When I was a kid, Mom always canned whole tomatoes. I use commercially canned tomatoes a lot. Seriously, a LOT. So canning some of those was a given. I canned 6 quarts and 5 1/2 pints of whole tomatoes (so far). That took care of the first bushel.

I started on the second bushel this morning. Project 1 is Italian tomato sauce. This is basically a meatless pasta sauce, but I generally don’t eat pasta. So it’s just sauce with Italian seasonings. I prepped the tomatoes and started them in

We’re Going to Be Italian Tomato Sauce

the slow cooker early this morning. I’m hoping it’ll be done enough that I can use some for an eggplant bake for dinner. I added some of the new tomato powder to thicken it a bit. Now, would I have rather used romas or another sauce tomato? Sure. But I didn’t have them, so I’m using what I have.

This leaves the rest of the second bushel.

There’s definitely going to be more tomato powder. And I’m seriously thinking about more whole tomatoes in my canning pantry.

Announcement

October 22 is already a special day. It’s my brother’s birthday. It’s also the season premiere of The Walking Dead. But it’s also the beginning of a new The Enabling Cook series. Now, I’m going to keep it a surprise, but here’s a clue: It’s about one of my favorite things. So stay tuned.

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Sep
29

Weighing Down Fermentation

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Sometimes one of the most difficult things about fermenting is finding the right way to weigh the food down during the waiting process. Oh, you can use cabbage leaves, but I don’t always have them on hand unless I’m making sauerkraut. I usually made little carrot planks to keep them down. Then I picked up a couple of e-jen Kimchi containers, which have a “press” to hold down the ingredients. They work fine, but after a while, I noticed it was hard to get rid of the smell. For the most part, that wasn’t a problem, but I do tend to use a lot–A LOT–of garlic . . .

Then came the message from Raquella Raiz of Aqqo, a company owned by her family. She asked if I’d like to try their fermentation weights! Talk about timing. I had cabbage crying out to become sauerkraut.

The glass weights are sold in a set of five, so you don’t have to wait for one jar to finish before starting another fermenting project. They fit in any wide-mouth jar. There’s nothing complicated to their use. Put the ingredients in the jar, add brine or even vinegar pickling liquid, and then add the weight. Top with an airlock or whatever you use to vent. I used Pickle Pipes I ordered last year. The top photo is sauerkraut and the bottom, dilly beans.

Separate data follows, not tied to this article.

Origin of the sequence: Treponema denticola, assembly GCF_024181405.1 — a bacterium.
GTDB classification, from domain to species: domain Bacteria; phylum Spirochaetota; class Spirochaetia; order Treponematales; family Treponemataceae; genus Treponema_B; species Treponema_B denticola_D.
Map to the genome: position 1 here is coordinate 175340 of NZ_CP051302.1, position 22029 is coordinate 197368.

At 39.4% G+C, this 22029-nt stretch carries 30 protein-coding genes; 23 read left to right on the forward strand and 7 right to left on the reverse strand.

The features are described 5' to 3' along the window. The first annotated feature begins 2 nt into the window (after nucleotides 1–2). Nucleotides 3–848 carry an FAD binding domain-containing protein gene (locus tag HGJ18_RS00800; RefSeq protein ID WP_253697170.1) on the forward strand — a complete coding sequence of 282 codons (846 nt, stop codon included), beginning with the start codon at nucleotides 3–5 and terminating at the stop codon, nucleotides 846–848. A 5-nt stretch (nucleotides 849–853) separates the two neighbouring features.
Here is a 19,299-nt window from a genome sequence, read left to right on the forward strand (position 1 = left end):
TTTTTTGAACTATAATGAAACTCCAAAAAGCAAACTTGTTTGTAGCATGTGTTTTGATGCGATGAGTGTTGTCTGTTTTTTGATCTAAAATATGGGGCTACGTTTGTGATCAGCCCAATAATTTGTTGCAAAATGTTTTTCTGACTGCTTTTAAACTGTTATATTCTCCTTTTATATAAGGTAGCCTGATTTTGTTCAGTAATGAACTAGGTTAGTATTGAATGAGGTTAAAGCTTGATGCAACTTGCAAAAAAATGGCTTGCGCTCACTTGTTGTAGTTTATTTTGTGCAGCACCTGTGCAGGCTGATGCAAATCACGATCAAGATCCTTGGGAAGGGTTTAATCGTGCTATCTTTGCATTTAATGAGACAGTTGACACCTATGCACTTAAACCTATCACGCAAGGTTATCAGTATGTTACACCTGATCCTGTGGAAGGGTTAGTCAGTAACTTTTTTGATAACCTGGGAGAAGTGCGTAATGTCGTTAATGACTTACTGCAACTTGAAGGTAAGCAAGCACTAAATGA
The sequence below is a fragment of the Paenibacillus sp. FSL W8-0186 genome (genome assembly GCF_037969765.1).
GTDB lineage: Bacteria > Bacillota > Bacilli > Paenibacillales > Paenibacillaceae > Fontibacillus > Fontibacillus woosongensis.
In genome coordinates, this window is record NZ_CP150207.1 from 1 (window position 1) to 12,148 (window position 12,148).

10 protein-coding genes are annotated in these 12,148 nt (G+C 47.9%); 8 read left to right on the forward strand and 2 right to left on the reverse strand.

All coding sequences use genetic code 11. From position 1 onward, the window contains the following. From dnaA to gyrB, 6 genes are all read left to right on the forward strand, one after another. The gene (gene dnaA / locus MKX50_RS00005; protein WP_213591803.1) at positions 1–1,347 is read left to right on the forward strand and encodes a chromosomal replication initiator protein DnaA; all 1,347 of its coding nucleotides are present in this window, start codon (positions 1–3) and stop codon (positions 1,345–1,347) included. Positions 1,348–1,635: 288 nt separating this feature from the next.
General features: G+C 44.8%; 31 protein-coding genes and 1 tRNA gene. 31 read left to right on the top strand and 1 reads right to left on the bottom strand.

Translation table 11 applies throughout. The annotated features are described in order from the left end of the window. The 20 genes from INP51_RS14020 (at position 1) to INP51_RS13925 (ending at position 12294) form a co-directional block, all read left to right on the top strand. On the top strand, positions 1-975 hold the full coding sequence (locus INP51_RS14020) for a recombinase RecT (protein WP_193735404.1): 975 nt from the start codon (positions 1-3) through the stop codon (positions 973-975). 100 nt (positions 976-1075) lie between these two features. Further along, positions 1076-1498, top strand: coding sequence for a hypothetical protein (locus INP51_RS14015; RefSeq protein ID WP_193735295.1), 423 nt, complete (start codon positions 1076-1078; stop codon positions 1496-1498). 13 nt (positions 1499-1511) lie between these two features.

I am impressed with these weights. My favorite thing about them is that they’re grooved. It makes them so easy to remove from the jar. I was concerned the food would come above the weights because there is space between the weight and jar, of course, but it was unwarranted. I had no problems.

Thanks to these weights, I’ll be doing more fermentation projects. If you’re new to fermenting or a pro, these weights will make things much easier.

You can order these weights from here (this is not an affiliate link).

 

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Sep
19

The Apple Butter Mystery Has Been Solved!

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In 2011, I posted my Apple Pie Butter recipe. In the connected post, I whined about my inability to find Musselman’s Apple Butter when I first moved to New York. And though that apple butter was good, it wasn’t Musselman’s. Or my version of it.

Over the years, I kind of set aside my quest, settling instead for applesauce. But this year, the desire for homemade apple butter returned. Big time! So I tried again. And by George, I think I’ve got it!!! At least a version of it.

Two things I wanted: 1. To be able to cook the apples in a slow cooker, and 2. Not too sweet. The former seems to be a preferred manner of cooking applesauce and apple butter, but I was late to the party. No big surprise there. As for the second, that’s one of the best things about making your own. You can make it as sweet or not sweet as you like. Well, that and knowing what’s in it.

Just like when I make applesauce, I used a mixture of apples. I used Gala, Mcintosh, Paula Reds, and Granny Smith apples in equal numbers. Use what you like and have on hand. I like the Granny Smith because they help cut the sweetness. The Paula Reds are new to me this year. I picked some up at a local orchard and love them.

I washed and cored the apples, and then I cut them into chunks. No, I didn’t peel. But if you prefer to peel them, do. I filled my 2-quart slow cooker almost full. I added about a third of a cup of water. You could, of course, add apple juice instead.